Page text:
It is also an object of the present invention to provide a means for electrical power generation in a missile/rocket where photovoltaic cells mounted in proximity of the rocket plume receive radiant energy for conversion to electrical energy.
It is still further an object of the present invention to provide a means for electrical power generation in a vehicle having a gas turbine engine utilizing photovoltaic type cells in proximity to the gas turbine engine combustion chamber.
It is still further an object of the present invention to provide a means of electrical power generation incident to a prime mover having a centralized high-temperature combustion means whereby the prime mover performance is increased and weight of power generation means is reduced.
FIG. 1 is a cross-sectional view of a jet engine combustion chamber.
FIG. 2 is a graph of the efficiency vs. energy wave-length received of a gallium arsenide photovoltaic cell.
FIG. 3 is a cross-sectional view of the subject invention in place on the casing of the jet engine.
FIG. 4 is the bottom view of a rocket showing the invention placed thereupon.
FIG. 5 is a cross-sectional view of the invention in place upon the bottom of the rocket.
The embodiment of the invention comprises the radiant-energy-sensitive photovoltaic type cells located proximate the combustion chamber of the jet engine. As can be seen in FIG. 1, a quartz window, which is transparent to radiant energy, is located between the source of the radiant energy, i.e., the flame, and the photovoltaic cells.
The physical process which is undergone in the subject invention is described as follows. It is known that the temperatures within the combustion chamber of present jet aircraft range to over 3,500° F (2,200° K). This high operating temperature of the combustion chamber indicates the emission of high levels of normally wasted radiant energy within the combustion chamber. If an assumption is made that the energy radiated is in accordance with that energy radiated from black bodies, the total energy emitted, in accordance with the Stefan-Boltzmann Law, varies as the fourth power of the body's absolute temperature, i.e., EαT4.
In accordance with the Stefan-Boltzmann Law, the total emitted radiation from a black body having a temperature of 2,000° K, is as follows:
Watts Total = 5.6697 × 10-12 T4 watts/cm2
Watts Total = 5.67 × 10-12 (2000)4 watts/cm2
Watts Total = 90.88 watts/cm2
With the assumptions made above, it is apparent that almost 91 watts/cm2 is generated at the source when the temperature is on the order of 2,000° K.
If the above result is applied to the combustion chambers of present day jet engines such as the turbofan engine utilized in the Boeing 747, where the diameter of the combustion chamber is about 3 feet, its circumference 9.5 feet, and its length 1.5 feet, it is easily seen that 14.25 sq. feet is the approximate area of the radiant source at the perimeter of the combustion chamber. Roughly, this approximates about 13,250 sq. centimeters.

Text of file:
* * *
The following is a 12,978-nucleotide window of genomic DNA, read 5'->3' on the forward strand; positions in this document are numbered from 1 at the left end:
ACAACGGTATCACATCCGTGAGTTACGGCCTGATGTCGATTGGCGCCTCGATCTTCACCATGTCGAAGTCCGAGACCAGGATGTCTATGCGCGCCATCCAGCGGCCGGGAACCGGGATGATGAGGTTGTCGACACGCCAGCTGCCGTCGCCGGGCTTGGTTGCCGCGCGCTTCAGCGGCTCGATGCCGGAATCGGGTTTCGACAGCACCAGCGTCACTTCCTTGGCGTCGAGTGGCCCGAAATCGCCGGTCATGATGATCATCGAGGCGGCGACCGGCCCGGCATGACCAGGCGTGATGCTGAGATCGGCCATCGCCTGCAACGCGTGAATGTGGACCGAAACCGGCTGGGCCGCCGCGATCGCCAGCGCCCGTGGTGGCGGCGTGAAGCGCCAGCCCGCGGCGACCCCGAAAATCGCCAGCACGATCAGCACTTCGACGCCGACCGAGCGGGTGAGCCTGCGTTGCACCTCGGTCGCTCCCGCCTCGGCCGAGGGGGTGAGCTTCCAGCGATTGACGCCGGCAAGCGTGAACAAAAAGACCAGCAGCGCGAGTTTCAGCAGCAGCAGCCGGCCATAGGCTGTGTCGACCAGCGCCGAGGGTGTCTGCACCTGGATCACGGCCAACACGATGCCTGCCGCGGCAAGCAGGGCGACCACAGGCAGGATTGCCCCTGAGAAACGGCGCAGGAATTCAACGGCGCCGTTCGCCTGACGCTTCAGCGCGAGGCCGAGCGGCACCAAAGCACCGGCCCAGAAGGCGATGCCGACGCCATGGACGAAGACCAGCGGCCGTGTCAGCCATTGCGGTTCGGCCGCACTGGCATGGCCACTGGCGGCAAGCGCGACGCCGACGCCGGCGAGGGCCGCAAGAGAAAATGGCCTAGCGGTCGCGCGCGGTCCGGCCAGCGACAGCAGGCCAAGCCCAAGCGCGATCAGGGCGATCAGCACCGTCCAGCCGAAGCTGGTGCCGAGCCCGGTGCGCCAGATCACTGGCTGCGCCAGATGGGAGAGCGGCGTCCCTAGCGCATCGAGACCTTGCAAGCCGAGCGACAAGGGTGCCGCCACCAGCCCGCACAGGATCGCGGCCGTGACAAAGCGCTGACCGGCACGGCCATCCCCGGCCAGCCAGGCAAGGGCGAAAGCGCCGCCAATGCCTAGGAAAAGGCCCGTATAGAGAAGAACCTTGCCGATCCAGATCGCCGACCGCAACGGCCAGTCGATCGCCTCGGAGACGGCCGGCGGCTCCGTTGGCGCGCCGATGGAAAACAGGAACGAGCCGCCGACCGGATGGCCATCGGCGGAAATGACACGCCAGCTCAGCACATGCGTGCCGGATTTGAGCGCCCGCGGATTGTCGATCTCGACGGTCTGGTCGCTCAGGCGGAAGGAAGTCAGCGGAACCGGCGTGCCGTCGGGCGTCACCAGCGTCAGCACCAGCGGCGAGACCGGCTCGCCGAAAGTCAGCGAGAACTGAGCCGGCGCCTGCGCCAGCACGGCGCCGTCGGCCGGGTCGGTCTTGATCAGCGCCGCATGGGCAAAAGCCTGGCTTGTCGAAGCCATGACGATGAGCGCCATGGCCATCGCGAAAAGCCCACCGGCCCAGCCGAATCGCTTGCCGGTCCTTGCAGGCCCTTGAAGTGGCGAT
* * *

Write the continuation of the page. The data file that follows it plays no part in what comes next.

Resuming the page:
It should be noted that the actual outside surface area of the flames burning the combustion materials is slightly less than the internal walls of the combustion chamber as jet engines are designed such that the burning is centered within the combustion chamber by a blanket of cooling (secondary) air fed to and around the combustion materials through perforations in the combustion chamber liner. This tends to form a heat insulation blanket around the central core of combustion. The diameter of the combustion core will, because of this design, be slightly less than the prior referenced 3 feet.
Thus, from the above indicated annular surface area it would be theoretically possible to extract 1.19 × 106 watts of radiant power. Note that concentrated radiant energy is available without the use of a concentrator such as concentrating lens, as is frequently necessary in solar photovoltaic power-generation applications.
In accordance with Wien's Displacement Law, the wave-length at which the radiant energy, λmax, is a maximum is:
λmax = 2,897.8 T-1 microns
λmax = 1.45 microns (for T = 2000° K)
It is noted that this wavelength is close to the maximum spectral response of gallium arsenide photovoltaic cells. See for instance L. W. James and R. L. Moon, GaAs Concentrator Solar Cells, 11th IEEE Photovoltaic Specialists conference, May 1975. It is very possible that future novel photovoltaic material, or multimaterial photovoltaic cells will be able to shift the spectral response of similar photovoltaic-type systems even closer to the 1.45 micron region, while retaining reasonable operating efficiency. See J. A. Merrigan, Sunlight to Electricity, Massachusetts, Institute of Technology Press 1975, p. 78, and M. A. Kettani, Direct Energy Conversion, Addison-Wesley Publishing Company, Inc. 1970, p. 273.